Returning a prominent private University to the ownership by the State is highly unusual nowadays and is probably highly specific to New England. With tightening budgets many states seek to privatize the Universities to remove them from their budget. For instance, there is a talk that a large public Midwestern school, Wayne State University, will soon change its owners and its name. Two prominent figures, W. Rooney and W. Gretzky, are rumored to work on acquiring the University and re-branding it as simply Wayne’s University. And the changes are rumored go even further. An external company Haleburton has already completed an assessment of the University’s strengths. The company noted WSU’s worldwide reputation in chemistry, physics and medicine and its Carnegie I research status, and recommended that the school should concentrate its efforts on graduating hockey, football, basketball and baseball players. “We are preparing our graduates to have highly successful careers. What job in the United States brings more money than the NFL or NHL player?” a member of WSU’s Academic Senate has been quoted in saying. “We are all excited about the change and looking forward to what else future would bring us.”

So, you want to go on sabbatical… February 5, 2015

Posted by apetrov in Blogroll, Near Physics, Physics, Science.
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Every seven years or so a professor in a US/Canadian University can apply for a sabbatical leave. It’s a very nice thing: your University allows you to catch up on your research, learn new techniques, write a book, etc. That is to say, you become a postdoc again. And in many cases questions arise: should I stay at my University or go somewhere else? In many cases yearlong sabbaticals are not funded by the home University, i.e. you have to find additional sources of funding to keep your salary.

I am on a year-long sabbatical this academic year. So I had to find a way to fund my sabbatical (my University only pays 60% of my salary). I spent Fall 2014 semester at Fermilab and am spending Winter 2015 semester at the University of Michigan, Ann Arbor.

Here are some helpful resources for those who are looking to fund their sabbatical next year. As you could see from the list, they are slightly tilted towards theoretical physics. Yet, there are many resources that are useful for any profession. Of course your success depends on many factors: whether or not you would like to stay in the US or go abroad, competition, etc.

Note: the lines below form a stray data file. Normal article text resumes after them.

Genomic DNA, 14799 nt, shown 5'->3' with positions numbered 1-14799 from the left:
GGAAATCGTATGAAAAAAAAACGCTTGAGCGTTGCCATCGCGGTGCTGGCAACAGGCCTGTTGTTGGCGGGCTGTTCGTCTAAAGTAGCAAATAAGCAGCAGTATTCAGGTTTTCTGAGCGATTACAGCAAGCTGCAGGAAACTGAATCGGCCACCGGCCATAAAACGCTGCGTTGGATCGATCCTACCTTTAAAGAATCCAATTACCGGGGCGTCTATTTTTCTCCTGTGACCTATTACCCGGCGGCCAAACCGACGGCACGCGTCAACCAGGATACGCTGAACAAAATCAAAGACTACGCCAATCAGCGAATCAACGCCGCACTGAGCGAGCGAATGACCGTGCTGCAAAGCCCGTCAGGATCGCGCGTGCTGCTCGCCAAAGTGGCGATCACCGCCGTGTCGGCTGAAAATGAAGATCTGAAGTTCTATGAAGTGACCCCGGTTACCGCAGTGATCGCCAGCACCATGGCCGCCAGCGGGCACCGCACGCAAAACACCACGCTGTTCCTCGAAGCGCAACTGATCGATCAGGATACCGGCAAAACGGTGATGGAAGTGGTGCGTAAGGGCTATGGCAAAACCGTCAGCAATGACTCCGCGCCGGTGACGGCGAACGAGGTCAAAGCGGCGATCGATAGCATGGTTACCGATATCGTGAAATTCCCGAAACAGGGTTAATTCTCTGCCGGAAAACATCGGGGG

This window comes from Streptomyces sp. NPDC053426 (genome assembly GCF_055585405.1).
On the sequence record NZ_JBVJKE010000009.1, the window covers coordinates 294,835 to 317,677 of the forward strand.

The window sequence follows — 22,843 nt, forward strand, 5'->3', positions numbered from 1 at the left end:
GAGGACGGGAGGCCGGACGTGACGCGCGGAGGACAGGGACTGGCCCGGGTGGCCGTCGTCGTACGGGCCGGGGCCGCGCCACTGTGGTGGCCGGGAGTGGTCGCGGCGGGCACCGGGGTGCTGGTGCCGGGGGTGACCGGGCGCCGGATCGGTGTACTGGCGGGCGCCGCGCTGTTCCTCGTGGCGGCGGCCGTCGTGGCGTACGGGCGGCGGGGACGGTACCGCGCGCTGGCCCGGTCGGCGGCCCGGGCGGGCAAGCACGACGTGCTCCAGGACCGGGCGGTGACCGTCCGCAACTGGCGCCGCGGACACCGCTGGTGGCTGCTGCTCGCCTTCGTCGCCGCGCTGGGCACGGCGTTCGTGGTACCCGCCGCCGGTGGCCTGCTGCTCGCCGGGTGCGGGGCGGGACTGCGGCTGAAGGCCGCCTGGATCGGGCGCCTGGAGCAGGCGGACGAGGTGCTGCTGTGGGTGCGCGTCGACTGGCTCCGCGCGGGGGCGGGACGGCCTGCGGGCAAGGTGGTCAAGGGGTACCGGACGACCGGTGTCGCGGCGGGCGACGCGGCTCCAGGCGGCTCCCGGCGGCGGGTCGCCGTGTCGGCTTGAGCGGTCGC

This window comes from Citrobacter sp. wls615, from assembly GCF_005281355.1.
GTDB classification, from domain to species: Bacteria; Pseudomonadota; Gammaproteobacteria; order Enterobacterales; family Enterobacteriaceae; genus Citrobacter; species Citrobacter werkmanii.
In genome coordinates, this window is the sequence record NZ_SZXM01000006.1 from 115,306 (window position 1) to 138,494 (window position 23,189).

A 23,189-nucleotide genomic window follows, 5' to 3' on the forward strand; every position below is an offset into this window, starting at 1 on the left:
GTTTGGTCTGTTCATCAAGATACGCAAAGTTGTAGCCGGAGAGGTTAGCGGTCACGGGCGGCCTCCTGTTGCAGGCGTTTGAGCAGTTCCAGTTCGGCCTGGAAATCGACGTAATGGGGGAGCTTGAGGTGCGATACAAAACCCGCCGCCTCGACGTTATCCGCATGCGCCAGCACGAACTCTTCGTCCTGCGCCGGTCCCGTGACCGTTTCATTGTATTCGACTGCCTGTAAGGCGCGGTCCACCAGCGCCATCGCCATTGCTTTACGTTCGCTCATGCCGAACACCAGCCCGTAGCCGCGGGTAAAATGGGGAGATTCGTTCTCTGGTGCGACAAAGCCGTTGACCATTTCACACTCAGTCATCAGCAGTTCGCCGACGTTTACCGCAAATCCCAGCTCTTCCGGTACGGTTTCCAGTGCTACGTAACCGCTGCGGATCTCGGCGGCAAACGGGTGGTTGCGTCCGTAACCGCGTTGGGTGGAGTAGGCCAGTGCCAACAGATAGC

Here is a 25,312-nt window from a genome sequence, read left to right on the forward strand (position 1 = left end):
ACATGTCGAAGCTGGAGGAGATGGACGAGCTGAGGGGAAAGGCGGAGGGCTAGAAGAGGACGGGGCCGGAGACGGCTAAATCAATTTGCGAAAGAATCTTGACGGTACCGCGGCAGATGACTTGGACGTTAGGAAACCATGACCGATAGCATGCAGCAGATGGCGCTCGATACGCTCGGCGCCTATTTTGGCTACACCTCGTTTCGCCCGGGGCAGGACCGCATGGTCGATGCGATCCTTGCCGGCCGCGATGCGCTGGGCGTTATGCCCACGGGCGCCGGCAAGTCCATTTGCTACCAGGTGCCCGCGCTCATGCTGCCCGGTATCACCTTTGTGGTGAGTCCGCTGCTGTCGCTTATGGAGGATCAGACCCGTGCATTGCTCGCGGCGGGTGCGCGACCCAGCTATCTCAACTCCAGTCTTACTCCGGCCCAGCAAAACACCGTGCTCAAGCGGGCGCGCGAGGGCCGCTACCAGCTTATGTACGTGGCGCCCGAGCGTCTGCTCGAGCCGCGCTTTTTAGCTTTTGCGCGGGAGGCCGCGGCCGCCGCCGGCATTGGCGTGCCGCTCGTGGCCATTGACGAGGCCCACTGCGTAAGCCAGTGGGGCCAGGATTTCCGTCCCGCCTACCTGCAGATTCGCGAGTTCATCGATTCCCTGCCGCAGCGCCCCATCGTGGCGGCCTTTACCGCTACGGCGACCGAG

• General resources:

Guggenheim Foundation
Deadline: September

Fulbright Scholar Program
Deadline: August

  • USA/Canada:

Simons Fellowship
Deadline: September

IAS Princeton (Member/Sabbatical)
Deadline: November

Perimeter Institute:
Visiting Professors
Deadline: November

Radcliffe Institute at Harvard University
Deadline: November

URA Visiting Scholar program
Intensity Frontier Fellowships
Deadline: twice a year

  • Europe:

Alexander von Humbuldt:
Friedrich Wilhelm Bessel Research Award
Humboldt Research Award
Deadline: varies

Marie Curie International Incoming Fellowships
Deadline: varies

CERN Short Term visitors
Deadline: varies

Hans Fischer Senior Fellowship (TUM-IAS, Munchen)
Deadline: varies
Some general  info that could also be useful can be found here.

I don’t pretend to have a complete list, but those sites were useful for me. I did not apply to all of those programs — and rather unfortunately, missed a deadline for the Simons Fellowship. Many University also have separate funds for sabbatical visitors. So if there is a University one wants to visit, it’s best to ask.

On a final note, it might be useful to be prepared and figure out, if you get funded, how the money/fellowship will find a way to your University and to you. Also, in many cases “60% of the salary” paid by your University while you are on a sabbatical leave means that you would have to find not only the remaining 40% of your salary, but also fringes that your University would take from your fellowship. So the amount that you’d need to find is more than 40% of your salary. Please don’t make a mistake that I made. 🙂

Good luck!

Data recall at the LHC? April 1, 2014

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In a stunning turn of events, Large Hadron Collider (LHC) management announced a recall and review of thousands of results that came from its four main detectors, ATLAS, CMS, LHCb and ALICE, in the course of the past several years when it learned that the ignition switches used to start the LHC accelerator (see the image) might have been produced by GM. Image

GM’s CEO, A. Ibarra, who is better known in the scientific world for the famous Davidson-Ibarra bound in leptogenesis, will be testifying on the Capitol Hill today. This new revelation will definitely add new questions to already long list of queries to be addressed by the embattled CEO. In particular, the infamous LHC disaster that happened on 10 September 2008, which cost taxpayers over 21Million dollars to fix, and has long suspected been caused by a magnet quench, might have been caused by too much paper accidentally placed on a switch by a graduate student, who was on duty that day.